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Montevideo, March 5th 2024 - 10:54 UTC



Uruguay, Brazil agree on zero-tariff for certain products

Monday, June 13th 2022 - 10:40 UTC
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The deal is tantamount to an FTA in some regards, according to many observers The deal is tantamount to an FTA in some regards, according to many observers

While the spotlight at the Summit of the Americas was focused on heads of state not shaking hands and some countries being excluded, the Foreign Ministers of Uruguay and Brazil agreed on a zero tariff in free trade zones and special customs areas for an unlimited period of time.

Although the agreement was signed last week in Los Angeles by Uruguay's Francisco Bustillo and Brazil's Carlos França, negotiations had begun several weeks ago.

The zero-tariff deal applies to all Uruguayan production in free trade zones and special customs areas, which is tantamount to “a free trade agreement with Brazil” for all industrial production from free-trade zones, according to Uruguay's El País.

Meanwhile, El Observador highlighted that Uruguay will be able to import yerba mate “in cases where maximum cadmium limits are found, thus exempting it from a Mercosur sanitary standard”. This measure is of great importance for Brasilia considering that the Uruguayan market represents 60% of its exports and that since 1994 production in free trade zones could not be sold with preferential tariffs in the Brazilian market.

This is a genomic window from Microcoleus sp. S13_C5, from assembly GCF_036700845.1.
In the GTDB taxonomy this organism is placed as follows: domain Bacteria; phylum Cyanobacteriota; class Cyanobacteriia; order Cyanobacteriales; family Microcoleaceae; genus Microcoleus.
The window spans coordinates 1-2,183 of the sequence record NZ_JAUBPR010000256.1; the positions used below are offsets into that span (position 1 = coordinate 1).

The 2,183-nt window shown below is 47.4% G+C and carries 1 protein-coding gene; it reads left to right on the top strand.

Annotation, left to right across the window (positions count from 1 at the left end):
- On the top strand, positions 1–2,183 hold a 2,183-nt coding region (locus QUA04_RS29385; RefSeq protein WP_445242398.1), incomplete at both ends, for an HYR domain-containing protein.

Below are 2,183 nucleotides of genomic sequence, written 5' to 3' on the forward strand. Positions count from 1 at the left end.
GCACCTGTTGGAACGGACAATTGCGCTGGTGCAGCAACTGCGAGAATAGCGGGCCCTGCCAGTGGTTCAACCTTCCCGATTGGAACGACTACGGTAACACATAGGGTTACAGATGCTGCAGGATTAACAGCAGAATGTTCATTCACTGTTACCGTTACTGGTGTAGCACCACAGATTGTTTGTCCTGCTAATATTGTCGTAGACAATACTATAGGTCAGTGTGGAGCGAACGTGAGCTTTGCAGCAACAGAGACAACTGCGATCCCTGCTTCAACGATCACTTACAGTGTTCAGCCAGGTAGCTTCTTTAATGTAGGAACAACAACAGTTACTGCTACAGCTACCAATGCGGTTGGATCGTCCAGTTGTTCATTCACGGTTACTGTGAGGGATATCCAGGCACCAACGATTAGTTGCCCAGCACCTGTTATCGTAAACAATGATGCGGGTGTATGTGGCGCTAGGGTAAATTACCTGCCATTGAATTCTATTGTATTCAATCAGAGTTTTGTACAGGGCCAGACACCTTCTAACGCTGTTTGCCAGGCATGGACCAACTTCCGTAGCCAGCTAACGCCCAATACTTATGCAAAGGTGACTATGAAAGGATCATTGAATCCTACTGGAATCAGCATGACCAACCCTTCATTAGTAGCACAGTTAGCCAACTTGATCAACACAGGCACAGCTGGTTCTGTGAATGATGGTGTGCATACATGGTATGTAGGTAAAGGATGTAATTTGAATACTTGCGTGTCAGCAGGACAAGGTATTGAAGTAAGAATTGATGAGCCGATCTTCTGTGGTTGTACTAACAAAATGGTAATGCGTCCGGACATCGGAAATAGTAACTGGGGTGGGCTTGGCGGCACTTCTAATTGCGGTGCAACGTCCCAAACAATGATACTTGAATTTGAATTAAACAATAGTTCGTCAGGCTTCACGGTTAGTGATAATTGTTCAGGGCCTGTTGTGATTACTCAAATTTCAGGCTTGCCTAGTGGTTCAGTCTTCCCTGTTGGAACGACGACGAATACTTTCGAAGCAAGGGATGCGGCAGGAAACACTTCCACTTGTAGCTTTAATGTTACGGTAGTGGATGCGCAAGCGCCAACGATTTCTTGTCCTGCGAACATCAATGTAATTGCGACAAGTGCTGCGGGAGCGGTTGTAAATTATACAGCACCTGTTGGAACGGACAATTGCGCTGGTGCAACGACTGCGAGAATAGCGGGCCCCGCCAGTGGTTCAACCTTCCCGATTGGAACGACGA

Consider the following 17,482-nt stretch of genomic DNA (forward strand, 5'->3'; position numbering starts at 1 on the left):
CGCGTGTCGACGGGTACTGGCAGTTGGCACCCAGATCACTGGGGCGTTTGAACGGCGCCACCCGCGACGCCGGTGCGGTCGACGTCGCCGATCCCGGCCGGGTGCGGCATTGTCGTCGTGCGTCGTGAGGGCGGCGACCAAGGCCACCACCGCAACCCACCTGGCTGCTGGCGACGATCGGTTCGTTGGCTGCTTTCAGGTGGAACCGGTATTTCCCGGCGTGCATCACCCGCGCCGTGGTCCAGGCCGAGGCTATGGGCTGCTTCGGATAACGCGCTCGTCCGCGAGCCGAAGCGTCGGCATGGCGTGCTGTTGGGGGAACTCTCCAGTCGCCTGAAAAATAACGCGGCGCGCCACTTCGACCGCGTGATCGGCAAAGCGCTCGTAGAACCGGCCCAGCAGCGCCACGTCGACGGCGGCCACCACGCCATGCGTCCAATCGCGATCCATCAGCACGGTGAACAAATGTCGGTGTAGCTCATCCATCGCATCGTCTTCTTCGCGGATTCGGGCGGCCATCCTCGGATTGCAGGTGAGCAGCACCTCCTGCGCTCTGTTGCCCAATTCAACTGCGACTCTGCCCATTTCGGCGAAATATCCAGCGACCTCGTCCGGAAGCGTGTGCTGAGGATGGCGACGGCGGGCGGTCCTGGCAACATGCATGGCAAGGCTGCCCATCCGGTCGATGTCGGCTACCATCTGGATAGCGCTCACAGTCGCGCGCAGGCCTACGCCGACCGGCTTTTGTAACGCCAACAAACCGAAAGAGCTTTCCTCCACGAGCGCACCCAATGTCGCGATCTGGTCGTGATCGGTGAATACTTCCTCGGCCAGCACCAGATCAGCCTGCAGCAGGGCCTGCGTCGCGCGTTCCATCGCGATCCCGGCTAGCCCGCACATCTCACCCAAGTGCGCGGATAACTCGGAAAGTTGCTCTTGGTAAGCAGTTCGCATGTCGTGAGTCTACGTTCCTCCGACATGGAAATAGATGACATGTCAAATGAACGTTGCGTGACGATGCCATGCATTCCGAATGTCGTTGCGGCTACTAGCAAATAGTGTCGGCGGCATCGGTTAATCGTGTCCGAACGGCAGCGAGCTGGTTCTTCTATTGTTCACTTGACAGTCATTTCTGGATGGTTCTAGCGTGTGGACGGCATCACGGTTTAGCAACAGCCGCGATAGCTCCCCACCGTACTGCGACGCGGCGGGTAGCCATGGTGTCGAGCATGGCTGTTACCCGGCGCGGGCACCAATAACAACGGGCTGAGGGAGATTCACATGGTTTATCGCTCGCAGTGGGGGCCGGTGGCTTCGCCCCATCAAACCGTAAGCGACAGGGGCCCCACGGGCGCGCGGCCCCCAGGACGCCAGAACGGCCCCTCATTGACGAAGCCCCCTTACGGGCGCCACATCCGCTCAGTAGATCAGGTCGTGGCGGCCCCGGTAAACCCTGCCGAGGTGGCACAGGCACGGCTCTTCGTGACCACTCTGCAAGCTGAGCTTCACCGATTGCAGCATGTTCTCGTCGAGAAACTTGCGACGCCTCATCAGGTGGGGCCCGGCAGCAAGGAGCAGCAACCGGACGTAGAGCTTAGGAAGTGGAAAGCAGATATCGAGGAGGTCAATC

The 6,195 products in the Mercosur tariff deal include beverages, medicines, cellulose, and chemical by-products. Medicinal cannabis is expected to be added shortly.

Bustillo and França also agreed that Mercosur needs greater flexibility that can be adjusted to “specificities” and respond to the “interests and sensitivities” of the countries included in the bloc. The Uruguayan official also brought up his country's opening up to negotiations with China and Turkey, among other possible markets.

The two ministers agreed that Mercosur's Common External Tariff (CET) “does not reflect the current needs of the bloc and that its reduction would contribute to increasing the competitiveness and productivity levels of its economies.” Although a percentage reduction requires the consensus of all the countries involved, Brasilia proposes a 20% reduction.

With this agreement, both governments resolved the disagreements that had limited the relationship in recent months, when Uruguay rejected Brazil's proposal -negotiated with Argentina and supported by Paraguay- to lower the block's CET by 10% for a list of 6,195 products. At the time, Uruguay's priority was to “flexibilize” the bloc then conditioned its support for the CET reduction on being explicitly enabled to negotiate with third parties bilaterally.

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